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This film had Miramax Films written all over it. Bob and Harvey may be gone, but their legacy still lingers in these final fews films they heralded. In a normal year, a film like "Proof" would be an obvious awards contender, but Miramax gave this film the shaft in a big way. The release date way delayed and delayed and it was finally dumped into a few theatres and it has been slowly making its way across the country. The shame is that this was probably the best film I have seen all year long, overtaking last week's newcomer "Serenity". I say maybe because I want to think about it more, maybe see it a second time, and then make a more informed decision. If it does not make #1, it will most certainly make #2 or #3. "Proof" was flawless film-making, from John Madden, the director who brought us the Academy Award winning "Shakespeare In Love", only to follow that with the dreadful "Captain Correlli's Mandolin". He obviously has talent, and this film makes up for his Nicolas Cage fiasco. I say this has Miramax written all over it because of the style of film "Proof" is. It has substance. It has weight. It is the kind of film Miramax was churning out every month or so during the 1990's. Now, with the Miramax era having drawn to an end, it was nice to see it flicker out in such nice fashion. "Proof" was an amazing spectacle of motion picture minimality.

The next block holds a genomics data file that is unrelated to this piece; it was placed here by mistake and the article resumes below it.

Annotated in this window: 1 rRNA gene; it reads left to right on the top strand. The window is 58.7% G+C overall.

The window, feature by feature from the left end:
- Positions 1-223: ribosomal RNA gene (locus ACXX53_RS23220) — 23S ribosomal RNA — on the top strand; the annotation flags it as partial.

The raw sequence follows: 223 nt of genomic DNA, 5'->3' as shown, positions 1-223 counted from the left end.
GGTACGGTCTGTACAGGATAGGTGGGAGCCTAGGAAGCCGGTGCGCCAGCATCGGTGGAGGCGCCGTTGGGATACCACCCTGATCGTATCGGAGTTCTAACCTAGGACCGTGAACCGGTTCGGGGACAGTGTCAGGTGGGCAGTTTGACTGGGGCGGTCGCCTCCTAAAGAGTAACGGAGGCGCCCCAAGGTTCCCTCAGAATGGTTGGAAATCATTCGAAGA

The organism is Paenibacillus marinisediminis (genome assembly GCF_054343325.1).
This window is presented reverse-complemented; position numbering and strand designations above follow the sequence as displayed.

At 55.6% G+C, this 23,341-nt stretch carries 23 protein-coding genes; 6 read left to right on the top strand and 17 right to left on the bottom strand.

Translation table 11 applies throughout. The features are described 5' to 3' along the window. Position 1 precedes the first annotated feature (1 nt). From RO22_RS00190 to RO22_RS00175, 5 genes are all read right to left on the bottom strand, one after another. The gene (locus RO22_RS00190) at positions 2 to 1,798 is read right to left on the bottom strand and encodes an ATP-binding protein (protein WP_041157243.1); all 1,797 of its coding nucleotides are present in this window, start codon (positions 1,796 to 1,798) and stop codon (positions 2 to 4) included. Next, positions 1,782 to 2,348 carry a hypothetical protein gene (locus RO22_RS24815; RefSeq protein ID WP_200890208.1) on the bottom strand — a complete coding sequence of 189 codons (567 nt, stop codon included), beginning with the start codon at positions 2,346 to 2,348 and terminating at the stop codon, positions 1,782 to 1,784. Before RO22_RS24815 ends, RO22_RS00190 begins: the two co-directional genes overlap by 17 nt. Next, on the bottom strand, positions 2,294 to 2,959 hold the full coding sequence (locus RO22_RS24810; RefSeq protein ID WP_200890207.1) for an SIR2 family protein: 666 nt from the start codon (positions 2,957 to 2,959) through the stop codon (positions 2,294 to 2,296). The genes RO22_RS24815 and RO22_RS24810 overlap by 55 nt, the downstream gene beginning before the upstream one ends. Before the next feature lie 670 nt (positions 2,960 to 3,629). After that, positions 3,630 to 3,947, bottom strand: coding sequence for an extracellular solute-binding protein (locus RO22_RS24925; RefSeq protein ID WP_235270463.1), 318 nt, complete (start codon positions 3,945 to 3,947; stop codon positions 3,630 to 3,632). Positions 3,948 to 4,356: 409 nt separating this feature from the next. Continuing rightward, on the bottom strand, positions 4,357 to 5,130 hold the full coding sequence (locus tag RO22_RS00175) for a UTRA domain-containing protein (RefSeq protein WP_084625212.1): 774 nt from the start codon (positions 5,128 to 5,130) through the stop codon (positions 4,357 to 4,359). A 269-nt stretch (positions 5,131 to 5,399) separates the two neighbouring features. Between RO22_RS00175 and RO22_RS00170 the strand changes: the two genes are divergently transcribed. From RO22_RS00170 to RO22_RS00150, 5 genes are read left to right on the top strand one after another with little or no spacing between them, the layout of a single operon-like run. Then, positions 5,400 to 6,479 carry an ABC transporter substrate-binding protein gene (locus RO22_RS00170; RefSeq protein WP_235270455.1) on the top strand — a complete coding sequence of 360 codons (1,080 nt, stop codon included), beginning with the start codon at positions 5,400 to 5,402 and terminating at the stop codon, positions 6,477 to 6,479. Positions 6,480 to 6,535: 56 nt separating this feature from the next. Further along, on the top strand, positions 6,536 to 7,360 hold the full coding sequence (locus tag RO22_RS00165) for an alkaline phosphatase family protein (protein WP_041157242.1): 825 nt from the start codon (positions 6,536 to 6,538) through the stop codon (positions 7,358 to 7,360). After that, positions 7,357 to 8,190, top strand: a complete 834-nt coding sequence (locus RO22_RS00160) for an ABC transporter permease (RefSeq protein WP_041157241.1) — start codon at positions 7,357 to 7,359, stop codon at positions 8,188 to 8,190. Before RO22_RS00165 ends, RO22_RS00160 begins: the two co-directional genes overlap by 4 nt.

Based on the Pulitzer Prize winning play from David Auburn, "Proof" tells the story of Catherine (Gwyneth Paltrow), a woman in her late twenties who has not had the best couple of years. Her father Robert (Anthony Hopkins) was probably the most beloved mathematician in the world, but then began deteriorating mentally, forcing her to take care of him and cater to his madness. The film finds Catherine dealing with the recent death of her father. Jake Gyllenhaal stars as Harold, one of her father's students who is searching her father's office for any proofs that he might have been composing while he was suffering from his dementia. As Harold puts it, "A mind like his doesn't just stop working." Enter Claire (Hope Davis), Catherine's sister from New York who is overly nice and thinks Catherine might possess some of the slightly crazy tendencies that her father so notably maintained. "Proof" deals with the new relationship formed between Catherine and Harold, and how that relationship is tested when a new, miraculous proof is discovered, and Catherine claims to have written it. The film is all emotion...all drama...and all entirely awe inspiring cinema.
Sitting through a motion picture like "Proof" is a joy. This screenplay is rich with emotion, humor, and insight that few films possess these days. The play itself is absolutely perfect material for a film, and John Madden was able to truly translate those words to the big screen with little to no difficulty. We grow to care about all of these characters and we want to see them all find happiness. We also get into the great mystery of the film...did Richard have periods of sanity and genius? Did Catherine really write the proof that could change mathematics? "Proof" is just as much a mystery as it is a drama and human study. The best scene in the film comes when Catherine is in her father's office, desperately trying to convince her sister and Harold that she wrote the proof -- she is crying and screaming and irrational and totally believable -- she just assumed the people she loved might believe her. There is yet another scene between Richard and Catherine in the backyard in the snow, when Richard tells his daughter that his mind has started working again, and amazingly so.